For Scooter-Only Shops like Bob Hedstrom's Minneapolis-based Scooterville, sourcing parts and accessories for the newer breed of scoots has always been something of a scavenger hunt.
While factory-direct parts for such brands as KYMCO and Genuine Scooter Co. are a phone call away, getting the bits and pieces for some of the other marques involved scouring multiple catalogs from multiple vendors. And then, it was often a matter of making sure the parts fit. Hedstrom says pickings are slim, especially for quality parts for import scooters, and often he found that his service department was performing R&D on the products he did run across.
The folks at Scooterworks are hoping to change all this with Scooterworks Direct, a new direct-to-dealer catalog of parts and accessories aimed squarely at the scooter market. "Scooterworks has always been known for vintage Vespa parts, but the market has really changed with all the modern bikes that need accessories as well," says Sean Cummings, director of sales for Scooterworks. "What we've done with Scooterworks Direct is basically created a Parts Unlimited or a Tucker Rocky for the scooter world."
The affiliate of Genuine Scooter Co. has released a 160-page, full-color catalog featuring about 5,000 parts divided among new and vintage scooters. The book only lists retail pricing so it can be placed on the parts counter for customers to view. Initially, the catalog will only list parts for scooters from Genuine, Honda, KYMCO, Piaggio, Vespa, and Yamaha, but Cummings says that more parts will be added every year.
In surveying dealers to gauge demand, the company found many shops needed parts to service the myriad import scooters based on the GY6 platform. For this niche, there is a line called Chinese Take-off Parts, which features inexpensive, replacement parts needed to get a customer's bike back on the road.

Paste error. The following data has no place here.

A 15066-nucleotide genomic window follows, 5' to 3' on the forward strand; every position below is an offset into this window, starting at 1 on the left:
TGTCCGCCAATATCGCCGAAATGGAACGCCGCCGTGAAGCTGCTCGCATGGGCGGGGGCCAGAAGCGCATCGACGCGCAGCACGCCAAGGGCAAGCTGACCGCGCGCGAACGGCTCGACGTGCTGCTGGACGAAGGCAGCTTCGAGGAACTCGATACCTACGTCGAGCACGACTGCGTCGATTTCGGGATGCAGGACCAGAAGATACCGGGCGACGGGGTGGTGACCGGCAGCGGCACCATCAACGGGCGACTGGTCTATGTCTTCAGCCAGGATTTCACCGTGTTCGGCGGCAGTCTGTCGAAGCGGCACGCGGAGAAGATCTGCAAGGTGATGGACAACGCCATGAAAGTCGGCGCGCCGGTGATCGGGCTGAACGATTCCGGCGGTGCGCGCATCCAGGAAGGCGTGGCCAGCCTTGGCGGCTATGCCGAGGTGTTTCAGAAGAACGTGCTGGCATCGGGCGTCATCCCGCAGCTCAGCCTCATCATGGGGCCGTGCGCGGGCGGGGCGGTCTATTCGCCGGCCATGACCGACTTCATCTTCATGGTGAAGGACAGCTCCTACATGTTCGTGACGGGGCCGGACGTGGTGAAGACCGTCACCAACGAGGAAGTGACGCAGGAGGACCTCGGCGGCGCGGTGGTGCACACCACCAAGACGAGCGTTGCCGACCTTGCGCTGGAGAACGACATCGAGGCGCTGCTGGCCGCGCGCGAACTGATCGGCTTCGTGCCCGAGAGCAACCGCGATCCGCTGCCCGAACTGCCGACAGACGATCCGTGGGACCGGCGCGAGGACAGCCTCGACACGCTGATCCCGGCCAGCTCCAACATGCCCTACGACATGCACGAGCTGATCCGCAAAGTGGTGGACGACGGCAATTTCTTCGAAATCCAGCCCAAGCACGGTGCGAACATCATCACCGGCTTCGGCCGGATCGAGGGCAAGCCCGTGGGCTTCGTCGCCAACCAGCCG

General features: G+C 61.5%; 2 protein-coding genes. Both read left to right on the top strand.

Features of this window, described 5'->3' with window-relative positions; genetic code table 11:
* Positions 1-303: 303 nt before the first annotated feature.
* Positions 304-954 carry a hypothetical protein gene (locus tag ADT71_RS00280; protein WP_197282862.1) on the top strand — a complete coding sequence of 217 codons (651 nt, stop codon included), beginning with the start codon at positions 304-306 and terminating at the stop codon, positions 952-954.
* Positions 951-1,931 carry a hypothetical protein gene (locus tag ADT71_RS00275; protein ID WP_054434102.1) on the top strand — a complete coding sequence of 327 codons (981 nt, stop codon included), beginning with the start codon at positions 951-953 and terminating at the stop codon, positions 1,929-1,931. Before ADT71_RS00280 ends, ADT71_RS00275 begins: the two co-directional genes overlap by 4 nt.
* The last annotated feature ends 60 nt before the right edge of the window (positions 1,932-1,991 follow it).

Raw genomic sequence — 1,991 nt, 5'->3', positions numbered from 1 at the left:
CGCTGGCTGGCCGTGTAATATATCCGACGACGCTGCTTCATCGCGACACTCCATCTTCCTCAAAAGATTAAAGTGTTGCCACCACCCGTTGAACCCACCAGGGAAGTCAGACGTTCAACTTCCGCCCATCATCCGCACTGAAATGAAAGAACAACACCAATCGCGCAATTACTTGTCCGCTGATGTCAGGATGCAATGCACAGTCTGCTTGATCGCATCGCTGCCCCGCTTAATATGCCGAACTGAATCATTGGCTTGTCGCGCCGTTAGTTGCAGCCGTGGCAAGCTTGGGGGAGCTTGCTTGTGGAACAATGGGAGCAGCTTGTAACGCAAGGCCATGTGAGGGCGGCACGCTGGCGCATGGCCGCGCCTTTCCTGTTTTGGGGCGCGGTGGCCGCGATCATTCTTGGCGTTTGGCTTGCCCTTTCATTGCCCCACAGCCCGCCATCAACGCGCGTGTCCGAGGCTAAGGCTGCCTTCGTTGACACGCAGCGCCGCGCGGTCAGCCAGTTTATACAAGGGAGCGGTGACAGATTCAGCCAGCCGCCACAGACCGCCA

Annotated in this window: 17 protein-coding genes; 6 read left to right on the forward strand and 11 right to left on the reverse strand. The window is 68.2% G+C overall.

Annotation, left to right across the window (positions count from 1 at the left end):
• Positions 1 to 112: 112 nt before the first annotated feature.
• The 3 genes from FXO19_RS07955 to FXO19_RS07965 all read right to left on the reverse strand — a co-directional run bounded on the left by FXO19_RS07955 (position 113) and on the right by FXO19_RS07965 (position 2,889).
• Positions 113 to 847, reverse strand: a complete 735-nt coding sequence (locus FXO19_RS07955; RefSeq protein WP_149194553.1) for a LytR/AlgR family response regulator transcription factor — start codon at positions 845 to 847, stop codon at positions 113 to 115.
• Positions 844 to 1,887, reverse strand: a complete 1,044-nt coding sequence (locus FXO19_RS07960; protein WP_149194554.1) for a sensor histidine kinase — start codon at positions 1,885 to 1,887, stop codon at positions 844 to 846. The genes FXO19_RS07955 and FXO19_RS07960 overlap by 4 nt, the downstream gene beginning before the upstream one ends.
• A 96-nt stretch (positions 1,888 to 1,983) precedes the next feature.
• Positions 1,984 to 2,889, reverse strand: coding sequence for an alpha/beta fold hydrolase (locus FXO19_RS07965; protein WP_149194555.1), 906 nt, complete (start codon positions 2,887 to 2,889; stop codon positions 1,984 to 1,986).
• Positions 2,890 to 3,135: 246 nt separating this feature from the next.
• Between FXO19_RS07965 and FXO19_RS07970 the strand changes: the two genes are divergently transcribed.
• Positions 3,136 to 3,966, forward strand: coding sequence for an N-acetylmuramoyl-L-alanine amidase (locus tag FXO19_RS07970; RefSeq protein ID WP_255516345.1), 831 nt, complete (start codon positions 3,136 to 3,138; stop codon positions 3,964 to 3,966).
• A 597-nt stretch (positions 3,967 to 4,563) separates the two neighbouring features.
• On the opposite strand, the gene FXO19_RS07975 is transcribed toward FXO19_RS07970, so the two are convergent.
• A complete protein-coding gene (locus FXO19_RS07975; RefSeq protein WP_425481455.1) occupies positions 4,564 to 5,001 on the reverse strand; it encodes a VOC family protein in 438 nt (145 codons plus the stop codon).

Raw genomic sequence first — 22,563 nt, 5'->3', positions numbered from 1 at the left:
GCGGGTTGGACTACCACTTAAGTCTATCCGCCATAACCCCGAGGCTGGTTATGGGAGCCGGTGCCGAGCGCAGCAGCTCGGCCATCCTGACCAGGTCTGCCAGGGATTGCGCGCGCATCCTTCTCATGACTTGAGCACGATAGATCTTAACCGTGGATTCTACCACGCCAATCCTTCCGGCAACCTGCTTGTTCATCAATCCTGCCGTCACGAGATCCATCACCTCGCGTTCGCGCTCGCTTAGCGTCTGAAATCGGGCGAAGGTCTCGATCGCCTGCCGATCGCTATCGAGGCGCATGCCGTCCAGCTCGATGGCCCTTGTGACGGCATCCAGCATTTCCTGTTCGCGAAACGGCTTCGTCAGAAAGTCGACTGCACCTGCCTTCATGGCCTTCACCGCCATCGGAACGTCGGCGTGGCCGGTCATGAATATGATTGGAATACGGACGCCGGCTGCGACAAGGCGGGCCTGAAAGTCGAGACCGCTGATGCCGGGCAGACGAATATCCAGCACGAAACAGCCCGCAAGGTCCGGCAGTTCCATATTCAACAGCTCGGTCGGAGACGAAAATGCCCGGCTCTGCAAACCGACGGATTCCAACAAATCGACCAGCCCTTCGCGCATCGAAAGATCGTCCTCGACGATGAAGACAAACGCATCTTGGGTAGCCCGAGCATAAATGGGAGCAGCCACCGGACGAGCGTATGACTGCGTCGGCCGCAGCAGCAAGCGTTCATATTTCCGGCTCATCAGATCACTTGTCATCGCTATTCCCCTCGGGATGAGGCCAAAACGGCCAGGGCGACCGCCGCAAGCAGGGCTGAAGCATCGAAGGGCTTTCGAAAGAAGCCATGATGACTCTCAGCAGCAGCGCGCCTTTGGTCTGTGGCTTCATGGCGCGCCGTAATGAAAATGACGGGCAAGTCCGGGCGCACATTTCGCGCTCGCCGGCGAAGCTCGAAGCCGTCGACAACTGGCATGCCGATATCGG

Given the degrees of quality for many of the Chinese scooters, and the fact that many bikes of the same model year were assembled with different parts, Cummings says Scooterworks hesitated to get involved. "We didn't want to get into the Chinese market, but because all the dealers were asking for parts and saying, 'We hate turning all these people away who bought this stuff.' The consumer shouldn't be banged for making a bad choice. You still want to help the guy because maybe the next time you can turn him onto a good product.
"This should help the majority of the shops get a majority of their customers back on the road," Cummings adds. "We're trying to help them turn those customers into a scooter-purchasing customer."
For the name-brand bikes, Scooterworks has created its own private label brand called Prima. The company designed and manufactured each part from the ground up and worked with manufacturers around to world to make everything from light bulbs to windshields to exhausts. The company also partnered with NCY in Taiwan to make a line of high-end performance products for modern scooters. All of the product is distributed out of Chicago.
Cummings, who previously worked at automotive mail-order giant J.C. Whitney, says that when he first started working at Scooterworks almost all of its products were shipped out in plain white boxes or plastic bags — not exactly attractive merchandising. With Scooterworks Direct nearly all the new products come 1) in a four-color shelfable box that lists selling points and shows pictures of the products in use, 2) in a clamshell package or 3) as a J-hook hangable item. The company will continue to work on making its parts more shelf-friendly, Cummings adds.
Scooterville's Hedstrom says he's excited about the prospect of having a vendor that, more or less, has everything he might need. As a longtime customer of Scooterwork's vintage line, he believes the company is well-positioned to take on the new scooter market.
"Just having a catalog that, in theory, has pretty much everything you might need, saves a lot of chasing around," Hedstrom says.